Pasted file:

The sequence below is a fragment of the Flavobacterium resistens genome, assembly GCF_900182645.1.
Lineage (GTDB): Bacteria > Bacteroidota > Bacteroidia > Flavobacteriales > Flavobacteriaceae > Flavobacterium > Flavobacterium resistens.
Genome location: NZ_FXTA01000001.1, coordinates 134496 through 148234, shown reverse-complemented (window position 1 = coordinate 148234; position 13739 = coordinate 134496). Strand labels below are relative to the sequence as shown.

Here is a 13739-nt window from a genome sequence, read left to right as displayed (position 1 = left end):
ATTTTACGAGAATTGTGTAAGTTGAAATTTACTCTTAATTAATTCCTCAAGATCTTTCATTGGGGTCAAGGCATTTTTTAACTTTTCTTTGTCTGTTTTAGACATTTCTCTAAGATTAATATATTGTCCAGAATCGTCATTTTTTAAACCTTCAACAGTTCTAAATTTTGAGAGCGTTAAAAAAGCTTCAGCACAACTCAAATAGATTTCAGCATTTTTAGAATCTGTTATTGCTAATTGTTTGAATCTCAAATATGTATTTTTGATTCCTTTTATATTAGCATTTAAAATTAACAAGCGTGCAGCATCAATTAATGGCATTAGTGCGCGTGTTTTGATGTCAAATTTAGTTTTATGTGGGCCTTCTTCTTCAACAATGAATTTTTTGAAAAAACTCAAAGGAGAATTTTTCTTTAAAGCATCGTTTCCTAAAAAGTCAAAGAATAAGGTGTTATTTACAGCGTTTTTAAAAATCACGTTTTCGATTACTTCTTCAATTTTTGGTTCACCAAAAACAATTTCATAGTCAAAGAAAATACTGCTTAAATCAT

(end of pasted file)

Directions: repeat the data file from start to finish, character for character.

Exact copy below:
The sequence below is a fragment of the Flavobacterium resistens genome, assembly GCF_900182645.1.
Lineage (GTDB): Bacteria > Bacteroidota > Bacteroidia > Flavobacteriales > Flavobacteriaceae > Flavobacterium > Flavobacterium resistens.
Genome location: NZ_FXTA01000001.1, coordinates 134496 through 148234, shown reverse-complemented (window position 1 = coordinate 148234; position 13739 = coordinate 134496). Strand labels below are relative to the sequence as shown.

Here is a 13739-nt window from a genome sequence, read left to right as displayed (position 1 = left end):
ATTTTACGAGAATTGTGTAAGTTGAAATTTACTCTTAATTAATTCCTCAAGATCTTTCATTGGGGTCAAGGCATTTTTTAACTTTTCTTTGTCTGTTTTAGACATTTCTCTAAGATTAATATATTGTCCAGAATCGTCATTTTTTAAACCTTCAACAGTTCTAAATTTTGAGAGCGTTAAAAAAGCTTCAGCACAACTCAAATAGATTTCAGCATTTTTAGAATCTGTTATTGCTAATTGTTTGAATCTCAAATATGTATTTTTGATTCCTTTTATATTAGCATTTAAAATTAACAAGCGTGCAGCATCAATTAATGGCATTAGTGCGCGTGTTTTGATGTCAAATTTAGTTTTATGTGGGCCTTCTTCTTCAACAATGAATTTTTTGAAAAAACTCAAAGGAGAATTTTTCTTTAAAGCATCGTTTCCTAAAAAGTCAAAGAATAAGGTGTTATTTACAGCGTTTTTAAAAATCACGTTTTCGATTACTTCTTCAATTTTTGGTTCACCAAAAACAATTTCATAGTCAAAGAAAATACTGCTTAAATCAT